Real Estate News

Antique wood, new ideas transform a Deerfield home into an eco-friendly stunner

Making a historic property eco-friendly is challenging because older homes have thin walls and single-pane windows. See inside at

Dating to 1680, the historic home had undergone several renovations over the centuries. Nat Rea

It was supposed to be a pretty simple renovation, but the transformation of a Deerfield farmhouse and barn into a peaceful “net-zero” home proved to be much more.

Dating to 1680, the historic home had undergone several renovations over the centuries. Initially, the latest project was meant to be an energy-efficient renovation of a secondary residence, but as time went on, the ambitious project evolved into creating a net-zero property.

“Its input into the grid equals its output taken away from the grid,” explained Catherine Truman of Catherine Truman Architects, who completed the project. “It’s not like it’s self-sufficient; it’s not off the grid, but it feeds stuff into the grid and takes it back.”


Related Green living … Eco-friendly building terms explained

The main idea was to take a dark and dated farmhouse and barn and create a home that was conducive to the needs of a family with four teenagers and several large dogs. One of the biggest undertakings was the transformation of the barn attached to the western end of the house, which the owners wanted to renovate as part of the living space. A structural engineer told Truman that while it wasn’t going to fall down, the building would not meet code.

“We tried to be really creative in how we dealt with this challenge,” said Truman, “and of course, make it look like it had always been there.”

Truman’s team also designed the interiors of the home using vendors based in the USA. It was an undertaking that was tough, particularly because cost was a factor. “You can totally source everything in the USA and spend an absolute fortune, but trying to find reasonably priced things made in the USA was a real challenge,” said Truman.

Using a minimal approach to furniture and carpets to highlight the beautiful flooring, Truman created a bright, welcoming space over the year-and-a-half renovation, which was completed in 2017. It proved to be so successful that it was the 2020 Recipient of a Residential Design Award Citation from the Boston Society of Architects.


Ultimately, the home’s aesthetic bridges traditional and contemporary. The renovation of the exterior required careful attention to detail to preserve the historic integrity of the home, while also creating an energy-efficient space.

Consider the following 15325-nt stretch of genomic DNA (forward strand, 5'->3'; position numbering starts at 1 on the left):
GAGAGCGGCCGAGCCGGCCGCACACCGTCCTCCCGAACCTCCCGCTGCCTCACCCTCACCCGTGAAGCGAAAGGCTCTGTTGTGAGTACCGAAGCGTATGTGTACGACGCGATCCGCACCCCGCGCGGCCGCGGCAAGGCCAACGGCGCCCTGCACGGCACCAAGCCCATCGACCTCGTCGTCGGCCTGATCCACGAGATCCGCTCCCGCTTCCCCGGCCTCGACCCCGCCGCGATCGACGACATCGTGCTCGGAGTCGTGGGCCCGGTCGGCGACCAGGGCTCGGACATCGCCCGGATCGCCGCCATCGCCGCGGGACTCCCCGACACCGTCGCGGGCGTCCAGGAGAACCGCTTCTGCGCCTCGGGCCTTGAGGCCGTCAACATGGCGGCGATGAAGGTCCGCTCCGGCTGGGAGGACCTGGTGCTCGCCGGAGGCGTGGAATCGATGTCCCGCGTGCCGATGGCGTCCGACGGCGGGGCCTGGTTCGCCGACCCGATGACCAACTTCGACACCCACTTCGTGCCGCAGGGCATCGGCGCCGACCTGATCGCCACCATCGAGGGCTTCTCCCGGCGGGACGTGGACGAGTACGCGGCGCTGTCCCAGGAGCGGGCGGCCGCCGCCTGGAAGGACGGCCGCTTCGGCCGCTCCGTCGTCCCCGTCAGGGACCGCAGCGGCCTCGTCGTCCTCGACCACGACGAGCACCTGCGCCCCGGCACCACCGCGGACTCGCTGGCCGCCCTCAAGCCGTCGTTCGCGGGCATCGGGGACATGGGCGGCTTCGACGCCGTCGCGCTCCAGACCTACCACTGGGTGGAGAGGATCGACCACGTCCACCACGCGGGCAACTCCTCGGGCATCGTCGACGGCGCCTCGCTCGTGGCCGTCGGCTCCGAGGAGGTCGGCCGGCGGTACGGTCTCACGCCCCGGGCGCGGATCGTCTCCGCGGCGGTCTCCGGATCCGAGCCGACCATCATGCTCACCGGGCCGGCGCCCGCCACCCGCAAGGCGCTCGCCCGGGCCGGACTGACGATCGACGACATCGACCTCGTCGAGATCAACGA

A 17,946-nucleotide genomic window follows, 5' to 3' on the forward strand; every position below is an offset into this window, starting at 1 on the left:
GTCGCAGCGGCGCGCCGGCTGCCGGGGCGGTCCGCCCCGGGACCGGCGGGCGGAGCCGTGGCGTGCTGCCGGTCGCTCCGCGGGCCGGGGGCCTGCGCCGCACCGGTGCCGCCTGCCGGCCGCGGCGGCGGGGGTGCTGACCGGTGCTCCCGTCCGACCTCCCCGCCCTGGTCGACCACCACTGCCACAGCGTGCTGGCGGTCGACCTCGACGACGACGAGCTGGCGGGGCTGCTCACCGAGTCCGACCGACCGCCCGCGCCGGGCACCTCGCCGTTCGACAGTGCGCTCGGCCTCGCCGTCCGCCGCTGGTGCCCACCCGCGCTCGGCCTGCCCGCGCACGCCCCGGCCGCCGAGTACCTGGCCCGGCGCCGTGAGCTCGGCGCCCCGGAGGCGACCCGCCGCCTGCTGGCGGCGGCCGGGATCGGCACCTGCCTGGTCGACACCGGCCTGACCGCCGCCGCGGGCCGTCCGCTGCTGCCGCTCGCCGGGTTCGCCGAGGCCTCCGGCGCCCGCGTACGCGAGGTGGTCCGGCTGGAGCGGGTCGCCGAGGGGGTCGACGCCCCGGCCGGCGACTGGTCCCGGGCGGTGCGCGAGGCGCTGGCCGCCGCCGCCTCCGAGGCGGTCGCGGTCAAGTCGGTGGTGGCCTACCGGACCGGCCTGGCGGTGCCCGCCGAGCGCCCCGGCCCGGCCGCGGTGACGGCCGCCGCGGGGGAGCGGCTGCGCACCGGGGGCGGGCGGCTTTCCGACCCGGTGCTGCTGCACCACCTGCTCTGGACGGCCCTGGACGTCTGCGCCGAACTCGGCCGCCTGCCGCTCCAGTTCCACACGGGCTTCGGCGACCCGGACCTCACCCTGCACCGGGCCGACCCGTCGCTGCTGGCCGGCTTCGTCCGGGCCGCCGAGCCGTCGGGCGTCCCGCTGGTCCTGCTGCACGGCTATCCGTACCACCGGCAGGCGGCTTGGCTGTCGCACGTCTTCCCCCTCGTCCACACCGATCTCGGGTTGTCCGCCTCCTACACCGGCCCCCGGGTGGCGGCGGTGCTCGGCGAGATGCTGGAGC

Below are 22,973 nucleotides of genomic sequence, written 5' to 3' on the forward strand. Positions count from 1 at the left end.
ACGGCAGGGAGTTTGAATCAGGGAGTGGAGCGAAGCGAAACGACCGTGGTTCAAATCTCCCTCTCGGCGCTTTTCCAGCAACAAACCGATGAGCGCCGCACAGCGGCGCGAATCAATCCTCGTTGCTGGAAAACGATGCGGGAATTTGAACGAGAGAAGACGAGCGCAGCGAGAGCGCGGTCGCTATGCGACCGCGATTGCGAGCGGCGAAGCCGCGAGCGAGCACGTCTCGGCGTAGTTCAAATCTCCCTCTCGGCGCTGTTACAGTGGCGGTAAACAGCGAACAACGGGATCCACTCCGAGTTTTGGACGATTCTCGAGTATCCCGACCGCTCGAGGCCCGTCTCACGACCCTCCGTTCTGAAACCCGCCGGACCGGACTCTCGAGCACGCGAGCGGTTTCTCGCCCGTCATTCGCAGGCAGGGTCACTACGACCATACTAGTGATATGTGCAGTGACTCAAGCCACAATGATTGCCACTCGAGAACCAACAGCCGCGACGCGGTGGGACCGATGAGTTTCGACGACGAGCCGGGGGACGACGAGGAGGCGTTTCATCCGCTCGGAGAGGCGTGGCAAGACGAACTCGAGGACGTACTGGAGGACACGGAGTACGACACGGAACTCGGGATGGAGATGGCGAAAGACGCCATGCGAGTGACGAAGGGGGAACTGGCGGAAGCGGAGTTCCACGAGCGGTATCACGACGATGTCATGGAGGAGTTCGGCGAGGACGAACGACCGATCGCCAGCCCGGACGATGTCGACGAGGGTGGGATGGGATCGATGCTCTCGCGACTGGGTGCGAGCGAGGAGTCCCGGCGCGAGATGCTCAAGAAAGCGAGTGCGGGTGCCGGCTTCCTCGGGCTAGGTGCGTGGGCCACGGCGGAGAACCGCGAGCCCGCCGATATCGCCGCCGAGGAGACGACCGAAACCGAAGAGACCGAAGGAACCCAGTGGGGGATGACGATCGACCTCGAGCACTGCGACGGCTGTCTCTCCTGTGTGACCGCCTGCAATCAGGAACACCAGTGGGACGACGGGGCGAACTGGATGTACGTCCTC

The barn

BEFORE: A historic barn on the property was dilapidated but had a semi-finished pool room, office, and garage. – Courtesy of Catherine Truman Architects
It was disassembled, the salvageable pieces of wood were saved, and a replacement antique barn was found and re-erected on the site. – Courtesy of Catherine Truman Architects
Creating a net-zero energy building from a historic property is particularly challenging due to the fact that older homes have thin walls and single-pane windows. Contributing to the home’s newfound eco-friendliness: rooftop solar panels, super-insulated panels, and triple-pane windows. – Nat Rea
The new barn has a sleeping loft with a bathroom over the TV area. It also overlooks a large pool table and bar, seating, and the dining area. The space gets natural light via expansive windows and a 10-foot tall double exterior door. Concrete floors provide a textural contrast to the rustic barn boards. – Jane Messenger

The connector

The barn was initially connected to the house through a series of long, rambling additions that Truman said were “a complete mess.” But when it was discovered that the barn structure would need to be redone, it created an opportunity for a new connector that could move the barn closer to the house. The initial connector pieces were demolished, and much of the timber that’s in the new one is salvaged from the barn. – Nat Rea

The main house

. – Courtesy of Catherine Truman Architects
The original kitchen was quite small. All of the floorboards were pulled up, numbered, and then reinstalled, patched in with salvaged antique wood flooring where needed.  The kitchen, which had previously been the dining room, was completely gutted. Seamlessly detailed kitchen cabinets complement V-groove paneling throughout the service areas.  – Nat Rea
The living room (above) was originally big on square footage, but it wasn’t conducive to a large family being able to sit together and watch TV. The redesign (below) vaulted the ceiling, removing a section of the second floor. – Courtesy of Catherine Truman Architects
. – Nat Rea
The dining area was combined with the kitchen to create a more casual living setup. – Nat Rea
The rear staircase was relocated to combine the upper library and the lower living space into a light-filled central living area that overlooks the kitchen and dining area. A double-height stair to the second floor was installed, and exposed beams from the salvaged barn were placed overhead.   – Nat Rea

Subscribe to the Globe’s free real estate newsletter — our weekly digest on buying, selling, and design — at Follow us on FacebookLinkedInInstagram, and Twitter @globehomes.


This discussion has ended. Please join elsewhere on